If you click Activities on the top panel or press the Super key (similar to the Apple key) on the keyboard, you will see something similar to MacOS Mission Control and Spotlight Search in one bottle. Thus, you can view information about all open applications and windows. On the left side you will see a dock in which all your favorite (selected) applications are presented.

At the top of the screen there is a search box. As soon as you start typing, your focus will be on it. So you can start the search for installed applications and file contents, find applications in the Application Center, check the time and weather, and so on. This works the same as Spotlight. Just start typing what you want to find, and press Enter to open the application or file.

You can also see a list of all installed applications (same as Launchpad on Mac). Click on the icon Show applications on the dock or the keyboard shortcut Super + A.
Linux usually works fast enough even on older hardware and takes up very little disk space compared to macOS. And unlike macOS, you can remove any preinstalled applications that you do not need.

Customize GNOME

Review your GNOME settings to make changes that may make it more convenient for you. Here are some things that I do as soon as I install GNOME:

  • AT Mouse & touchpad I turn off natural scrolling and activate a button click.
  • AT Displays I turn on the night light, which makes the screen warmer in the evenings to prevent eye fatigue.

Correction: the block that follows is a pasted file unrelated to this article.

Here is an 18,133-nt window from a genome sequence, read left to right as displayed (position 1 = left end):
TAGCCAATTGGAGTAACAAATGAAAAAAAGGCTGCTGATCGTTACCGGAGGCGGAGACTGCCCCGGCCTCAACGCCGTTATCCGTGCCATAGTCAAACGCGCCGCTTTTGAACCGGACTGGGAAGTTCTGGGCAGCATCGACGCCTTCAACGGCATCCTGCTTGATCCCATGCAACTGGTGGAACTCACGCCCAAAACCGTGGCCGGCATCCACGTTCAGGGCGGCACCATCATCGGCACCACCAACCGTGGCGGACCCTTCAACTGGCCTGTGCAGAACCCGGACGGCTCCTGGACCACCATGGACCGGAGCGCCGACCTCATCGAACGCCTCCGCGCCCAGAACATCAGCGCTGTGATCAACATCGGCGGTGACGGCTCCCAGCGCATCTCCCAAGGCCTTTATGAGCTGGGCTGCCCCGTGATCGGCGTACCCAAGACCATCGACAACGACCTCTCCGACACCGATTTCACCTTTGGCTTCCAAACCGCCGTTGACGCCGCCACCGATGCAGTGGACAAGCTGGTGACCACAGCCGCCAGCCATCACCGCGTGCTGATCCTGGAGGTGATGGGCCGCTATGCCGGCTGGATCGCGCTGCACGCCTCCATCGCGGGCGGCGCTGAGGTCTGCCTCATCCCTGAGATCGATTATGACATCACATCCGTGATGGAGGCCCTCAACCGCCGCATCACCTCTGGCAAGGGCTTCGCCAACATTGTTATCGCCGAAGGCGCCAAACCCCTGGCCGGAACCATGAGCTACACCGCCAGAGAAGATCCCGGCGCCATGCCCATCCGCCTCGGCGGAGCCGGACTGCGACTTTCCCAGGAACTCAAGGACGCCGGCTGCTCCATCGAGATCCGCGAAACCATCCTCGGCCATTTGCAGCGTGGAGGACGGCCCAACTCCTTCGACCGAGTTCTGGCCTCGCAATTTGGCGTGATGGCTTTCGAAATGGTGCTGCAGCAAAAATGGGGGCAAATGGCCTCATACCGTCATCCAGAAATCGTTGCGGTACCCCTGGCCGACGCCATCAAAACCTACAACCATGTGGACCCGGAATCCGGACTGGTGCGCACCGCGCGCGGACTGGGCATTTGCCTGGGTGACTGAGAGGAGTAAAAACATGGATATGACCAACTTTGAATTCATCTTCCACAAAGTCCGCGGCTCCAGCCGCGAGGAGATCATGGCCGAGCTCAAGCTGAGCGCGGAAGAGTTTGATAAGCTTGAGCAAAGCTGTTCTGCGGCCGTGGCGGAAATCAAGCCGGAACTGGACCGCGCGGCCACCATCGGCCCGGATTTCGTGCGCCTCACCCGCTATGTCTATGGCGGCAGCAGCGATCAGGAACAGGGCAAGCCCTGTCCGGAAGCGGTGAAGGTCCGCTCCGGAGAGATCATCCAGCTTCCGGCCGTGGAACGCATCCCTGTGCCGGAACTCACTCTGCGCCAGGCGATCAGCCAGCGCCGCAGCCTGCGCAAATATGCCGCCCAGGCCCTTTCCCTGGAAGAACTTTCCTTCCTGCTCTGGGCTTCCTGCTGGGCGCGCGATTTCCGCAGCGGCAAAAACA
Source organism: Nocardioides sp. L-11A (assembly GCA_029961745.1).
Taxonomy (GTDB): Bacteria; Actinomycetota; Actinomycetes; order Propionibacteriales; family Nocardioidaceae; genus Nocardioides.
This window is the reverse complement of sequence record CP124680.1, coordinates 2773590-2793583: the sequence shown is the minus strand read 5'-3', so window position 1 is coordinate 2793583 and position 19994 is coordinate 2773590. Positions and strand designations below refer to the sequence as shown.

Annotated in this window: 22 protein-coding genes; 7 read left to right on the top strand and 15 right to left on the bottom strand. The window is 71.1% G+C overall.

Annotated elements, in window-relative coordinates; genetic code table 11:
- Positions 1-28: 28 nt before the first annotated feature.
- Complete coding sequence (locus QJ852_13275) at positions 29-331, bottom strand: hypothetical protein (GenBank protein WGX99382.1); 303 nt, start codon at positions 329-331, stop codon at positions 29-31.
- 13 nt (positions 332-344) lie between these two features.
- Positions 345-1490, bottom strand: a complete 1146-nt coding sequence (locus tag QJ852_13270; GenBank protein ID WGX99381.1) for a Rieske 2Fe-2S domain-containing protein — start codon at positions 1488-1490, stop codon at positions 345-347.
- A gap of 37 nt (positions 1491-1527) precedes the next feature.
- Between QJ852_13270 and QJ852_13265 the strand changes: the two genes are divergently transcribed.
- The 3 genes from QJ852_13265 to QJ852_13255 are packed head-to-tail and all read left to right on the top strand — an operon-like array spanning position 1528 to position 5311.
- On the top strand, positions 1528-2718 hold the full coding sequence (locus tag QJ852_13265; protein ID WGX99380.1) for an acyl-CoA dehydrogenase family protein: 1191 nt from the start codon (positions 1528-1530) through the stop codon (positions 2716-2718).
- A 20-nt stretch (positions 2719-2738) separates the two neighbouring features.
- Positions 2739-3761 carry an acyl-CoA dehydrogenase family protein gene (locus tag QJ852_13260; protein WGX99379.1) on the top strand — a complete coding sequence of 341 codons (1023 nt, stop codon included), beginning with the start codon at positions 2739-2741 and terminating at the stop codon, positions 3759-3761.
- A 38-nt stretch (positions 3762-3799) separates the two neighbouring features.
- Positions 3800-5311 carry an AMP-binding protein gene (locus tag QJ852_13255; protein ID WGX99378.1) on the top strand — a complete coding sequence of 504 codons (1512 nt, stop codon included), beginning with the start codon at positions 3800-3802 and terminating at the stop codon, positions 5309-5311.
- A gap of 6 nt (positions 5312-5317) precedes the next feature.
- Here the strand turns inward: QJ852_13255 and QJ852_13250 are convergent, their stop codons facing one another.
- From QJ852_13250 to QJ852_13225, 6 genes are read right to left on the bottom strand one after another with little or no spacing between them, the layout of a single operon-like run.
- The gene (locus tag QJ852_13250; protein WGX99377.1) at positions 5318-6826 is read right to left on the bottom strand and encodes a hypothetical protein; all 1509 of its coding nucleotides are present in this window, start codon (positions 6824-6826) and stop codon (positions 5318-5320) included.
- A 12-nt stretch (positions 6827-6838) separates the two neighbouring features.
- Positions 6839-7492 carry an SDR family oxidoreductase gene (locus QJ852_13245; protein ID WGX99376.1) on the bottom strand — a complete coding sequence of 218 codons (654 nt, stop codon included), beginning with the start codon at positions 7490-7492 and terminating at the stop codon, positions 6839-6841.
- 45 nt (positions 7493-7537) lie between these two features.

• I also install GNOME Tweaksto access advanced settings.
  • In tweaks, I turn on excessive gain for the sound to increase the volume above 100%.
  • In tweaks, I also include the Adwaita Dark theme, which I prefer to the default light theme.

Deal with hotkeys

GNOME is keyboard-oriented, so try to use it more. In section Keyboard Shortcut in the GNOME settings you can find a list of different keyboard shortcuts.

You can also add your own keyboard shortcuts. I configured my most frequently used applications to open with the Super key. For example, Super + B for my browser, Super + F for files, Super + T for the terminal, and so on. I also selected Ctrl + Q to close the current window.

I switch between open applications using Super + Tab. And I use Super + H to hide the window. I press F11 to open the application in full screen. Super + left arrow allows you to snap the current application to the left side of the screen. Super + right arrow allows you to snap it to the right side of the screen. Etc.

Run Linux in test mode

You can try working with Fedora on your Mac before installing it fully. Just download the ISO image file from Fedora website. Mount the ISO file to a USB drive using Etcher, and boot from this drive by pressing the Option key at computer startup so that you can try the OS live.

Now you can safely explore Fedora Workstation without installing anything extra on your Mac. Check how this OS works with your hardware and network: can you connect to WiFi? Does the touchpad work? How about audio? Etc.

Spend some time learning GNOME. Check out the various features that I described above. Open some of the installed applications. If everything looks good, if you like the look of Fedora Workstation and GNOME, then you can complete the installation on your Mac.

Welcome to the world of Linux!